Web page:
Don Winslow Analysis


(Masterpieces of Fiction, Detective and Mystery Edition)

Don Winslow, like many writers, has converted significant autobiographical events into fiction. Winslow’s life encompasses considerable occupational and geographical territory. His interesting, if checkered, earlier career has provided a wealth of material related to crimes of domestic and international scope, has given him an expanded worldview, and has lent him a dry, sardonic wit that informs much of his work. His stints as undercover agent, private investigator, hostage simulator, fraud and arson analyst, safari leader, and freelance consultant have brought him into contact with a wide range of criminal and law enforcement types that he delineates with unerring accuracy, and he writes about the work involved with unquestioned authority.

Not yet a household name, Winslow has elicited an enviable degree of critical acclaim for his novels and a collaborative nonfictional work. His first novel, A Cool Breeze on the Underground (1991), which introduced private investigator Neal Carey, gained an Edgar Award nomination. California Fire and Life (1999) garnered a Shamus Award for best novel. The Power of the Dog (2004) was nominated for a Macavity Award and for Deadly Pleasure magazine’s Barry Award. His nonfictional collaborative effort Looking for a Hero: Staff Sergeant Ronnie Hooper and the Vietnam War (2004) attracted considerable attention for its unflinching portrait of the tempestuous life of a real soldier. His The Death and Life of Bobby Z (1997) was made into a feature film in 2007, and his The Winter of Frankie Machine (2006) has been optioned.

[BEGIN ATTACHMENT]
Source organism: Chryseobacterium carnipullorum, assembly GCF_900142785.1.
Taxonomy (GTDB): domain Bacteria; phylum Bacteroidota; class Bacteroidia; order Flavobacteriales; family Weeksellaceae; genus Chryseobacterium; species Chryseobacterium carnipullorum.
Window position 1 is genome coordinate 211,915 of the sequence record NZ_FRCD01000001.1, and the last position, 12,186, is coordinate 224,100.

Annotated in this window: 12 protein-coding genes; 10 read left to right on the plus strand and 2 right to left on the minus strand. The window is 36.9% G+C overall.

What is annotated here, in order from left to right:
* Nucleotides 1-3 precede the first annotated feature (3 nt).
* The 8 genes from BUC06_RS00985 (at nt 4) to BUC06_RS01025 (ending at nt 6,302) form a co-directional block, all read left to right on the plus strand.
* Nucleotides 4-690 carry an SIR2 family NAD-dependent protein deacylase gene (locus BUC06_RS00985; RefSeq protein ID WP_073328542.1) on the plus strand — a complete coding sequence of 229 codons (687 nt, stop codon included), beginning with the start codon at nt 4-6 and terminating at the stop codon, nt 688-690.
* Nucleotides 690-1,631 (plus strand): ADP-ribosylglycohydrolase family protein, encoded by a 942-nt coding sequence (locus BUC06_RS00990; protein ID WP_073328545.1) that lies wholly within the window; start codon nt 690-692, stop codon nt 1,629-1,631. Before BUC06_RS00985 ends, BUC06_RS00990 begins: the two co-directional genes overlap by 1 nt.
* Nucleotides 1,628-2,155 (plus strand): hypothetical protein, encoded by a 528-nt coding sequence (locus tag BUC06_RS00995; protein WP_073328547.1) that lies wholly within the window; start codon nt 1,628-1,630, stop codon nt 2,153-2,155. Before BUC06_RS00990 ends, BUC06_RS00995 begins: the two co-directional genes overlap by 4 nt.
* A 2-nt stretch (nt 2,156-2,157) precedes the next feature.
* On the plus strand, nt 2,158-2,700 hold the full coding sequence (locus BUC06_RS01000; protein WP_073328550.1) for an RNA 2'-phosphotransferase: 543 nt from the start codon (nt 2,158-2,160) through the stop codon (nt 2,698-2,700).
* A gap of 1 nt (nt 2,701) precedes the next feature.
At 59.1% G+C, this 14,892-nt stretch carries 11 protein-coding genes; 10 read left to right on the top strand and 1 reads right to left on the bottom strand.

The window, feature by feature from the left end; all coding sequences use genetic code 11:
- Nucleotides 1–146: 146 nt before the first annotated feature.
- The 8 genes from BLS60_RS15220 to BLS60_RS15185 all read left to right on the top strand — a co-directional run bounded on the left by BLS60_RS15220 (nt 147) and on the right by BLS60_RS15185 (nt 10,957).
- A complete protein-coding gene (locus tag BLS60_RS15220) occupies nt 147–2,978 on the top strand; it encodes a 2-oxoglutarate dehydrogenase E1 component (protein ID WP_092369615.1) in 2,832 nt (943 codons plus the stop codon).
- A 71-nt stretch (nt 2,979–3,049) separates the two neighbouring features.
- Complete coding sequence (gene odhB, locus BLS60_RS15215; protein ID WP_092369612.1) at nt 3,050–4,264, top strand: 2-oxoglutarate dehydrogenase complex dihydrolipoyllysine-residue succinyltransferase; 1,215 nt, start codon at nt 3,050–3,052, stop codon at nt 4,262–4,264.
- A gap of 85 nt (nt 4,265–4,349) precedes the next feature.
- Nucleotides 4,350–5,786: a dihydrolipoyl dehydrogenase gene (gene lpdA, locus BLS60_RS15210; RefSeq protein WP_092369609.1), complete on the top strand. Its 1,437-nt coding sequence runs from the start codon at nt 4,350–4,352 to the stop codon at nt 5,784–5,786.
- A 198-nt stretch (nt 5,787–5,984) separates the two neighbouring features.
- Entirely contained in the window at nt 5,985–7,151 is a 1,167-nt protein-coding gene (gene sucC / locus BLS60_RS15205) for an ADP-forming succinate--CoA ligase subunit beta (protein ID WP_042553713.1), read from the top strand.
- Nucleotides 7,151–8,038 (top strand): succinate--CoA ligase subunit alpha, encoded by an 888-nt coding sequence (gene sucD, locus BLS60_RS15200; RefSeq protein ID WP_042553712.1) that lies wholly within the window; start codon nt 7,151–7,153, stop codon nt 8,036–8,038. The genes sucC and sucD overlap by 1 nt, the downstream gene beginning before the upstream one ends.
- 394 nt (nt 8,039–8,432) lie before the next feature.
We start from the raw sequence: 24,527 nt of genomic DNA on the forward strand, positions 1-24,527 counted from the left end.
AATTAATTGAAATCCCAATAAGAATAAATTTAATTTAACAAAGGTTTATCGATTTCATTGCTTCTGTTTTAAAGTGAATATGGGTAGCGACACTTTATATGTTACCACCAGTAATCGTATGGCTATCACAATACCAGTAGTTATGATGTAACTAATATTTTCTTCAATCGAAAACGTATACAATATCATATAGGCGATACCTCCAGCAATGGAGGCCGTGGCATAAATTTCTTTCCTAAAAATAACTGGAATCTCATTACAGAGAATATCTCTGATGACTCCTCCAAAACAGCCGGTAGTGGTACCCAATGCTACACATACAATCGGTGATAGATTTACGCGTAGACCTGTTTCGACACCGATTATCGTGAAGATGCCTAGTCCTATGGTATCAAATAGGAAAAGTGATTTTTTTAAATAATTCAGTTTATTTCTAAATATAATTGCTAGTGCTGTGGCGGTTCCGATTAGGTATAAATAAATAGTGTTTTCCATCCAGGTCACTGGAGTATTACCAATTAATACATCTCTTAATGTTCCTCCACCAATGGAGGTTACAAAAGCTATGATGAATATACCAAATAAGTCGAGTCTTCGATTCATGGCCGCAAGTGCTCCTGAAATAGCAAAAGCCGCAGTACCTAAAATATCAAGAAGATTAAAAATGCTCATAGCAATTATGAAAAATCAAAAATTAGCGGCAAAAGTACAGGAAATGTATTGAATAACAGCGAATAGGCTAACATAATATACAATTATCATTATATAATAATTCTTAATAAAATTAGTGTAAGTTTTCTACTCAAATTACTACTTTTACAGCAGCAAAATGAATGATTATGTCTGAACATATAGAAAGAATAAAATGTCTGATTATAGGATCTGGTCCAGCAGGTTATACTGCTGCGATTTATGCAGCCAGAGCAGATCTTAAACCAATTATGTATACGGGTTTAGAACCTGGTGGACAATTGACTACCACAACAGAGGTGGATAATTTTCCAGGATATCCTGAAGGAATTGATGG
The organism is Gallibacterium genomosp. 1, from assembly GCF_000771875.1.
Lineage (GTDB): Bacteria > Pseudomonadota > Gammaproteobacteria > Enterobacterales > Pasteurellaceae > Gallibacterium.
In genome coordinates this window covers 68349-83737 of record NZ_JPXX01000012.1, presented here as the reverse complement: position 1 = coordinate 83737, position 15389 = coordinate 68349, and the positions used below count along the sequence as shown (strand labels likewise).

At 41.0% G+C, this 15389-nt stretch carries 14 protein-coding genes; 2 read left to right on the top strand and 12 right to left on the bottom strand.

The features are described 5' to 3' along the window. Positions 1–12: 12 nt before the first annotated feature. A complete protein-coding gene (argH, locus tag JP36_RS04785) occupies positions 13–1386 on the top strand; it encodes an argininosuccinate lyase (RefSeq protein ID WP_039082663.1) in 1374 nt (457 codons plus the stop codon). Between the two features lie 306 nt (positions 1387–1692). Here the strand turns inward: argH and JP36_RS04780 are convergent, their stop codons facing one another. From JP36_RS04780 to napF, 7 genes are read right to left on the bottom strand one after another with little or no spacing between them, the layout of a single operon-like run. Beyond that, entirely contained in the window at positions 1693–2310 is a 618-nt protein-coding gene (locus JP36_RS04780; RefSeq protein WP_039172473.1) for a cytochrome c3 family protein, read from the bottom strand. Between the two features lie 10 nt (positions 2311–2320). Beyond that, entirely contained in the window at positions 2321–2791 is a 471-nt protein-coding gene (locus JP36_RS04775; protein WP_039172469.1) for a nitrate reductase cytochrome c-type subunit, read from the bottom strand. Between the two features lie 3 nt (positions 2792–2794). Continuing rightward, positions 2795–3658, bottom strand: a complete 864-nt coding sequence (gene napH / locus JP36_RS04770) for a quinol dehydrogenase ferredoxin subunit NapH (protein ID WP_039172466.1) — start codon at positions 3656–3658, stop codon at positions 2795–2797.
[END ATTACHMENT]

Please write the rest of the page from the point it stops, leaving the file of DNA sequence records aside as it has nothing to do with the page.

(Masterpieces of Fiction, Detective and Mystery Edition)

Mobilio, Albert. “An Insurance-Business Thriller? Actually, Yes.” Reviw of California Fire and Life, by Don Winslow. Fortune 144, no. 4 (August 16, 1999): 44. A highly favorable review in which the critic notes that Winslow spent many years working with arson investigators, giving the story—dealing with former police officer and claims adjuster Jack Wade—the ring of authenticity. The author is praised for his skill in presenting factual information, his smooth style, and his many plot turns that keep readers guessing.

Publishers Weekly. Review of A Cool Breeze on the Underground, by Don Winslow. 238, no. 2 (January 11, 1991): 94. A mixed review of the author’s first novel. Though praised for its colorful characters, the novel is criticized for its lack of technical sophistication, particularly for its plodding early pace.

Publishers Weekly. Review of The Trail to Buddha’s Mirror, by Don Winslow. 239, no. 6 (January 27, 1992): 91. A highly favorable review, demonstrating that Winslow learned from his mistakes to produce a tale of a routine missing-persons case—a brilliant scientist has fallen in love with a beautiful Chinese woman—that turns into a complicated morass on an international scale. Called a “superb mystery,” loaded with vivid details.

Publishers Weekly. Review of Way Down on the High Lonely, by Don Winslow. 240, no. 40 (October 4, 1993): 67. A starred review showing Winslow’s progress as a storyteller in a novel dealing with Neal Carey’s efforts to recover a two-year-old boy snatched by his divorced father, a member of a white supremacist group who has fled into the wilds of Nevada. The reviewer especially notes the author’s skillful blend of action, well-drawn characters, wry humor, and sharp prose.

Winslow, Don. Don Winslow’s Official Website. The author’s Web site, containing a brief biography; summaries and cover shots of Winslow’s most recent books; news of signings, appearances, and other events; links, and contact information.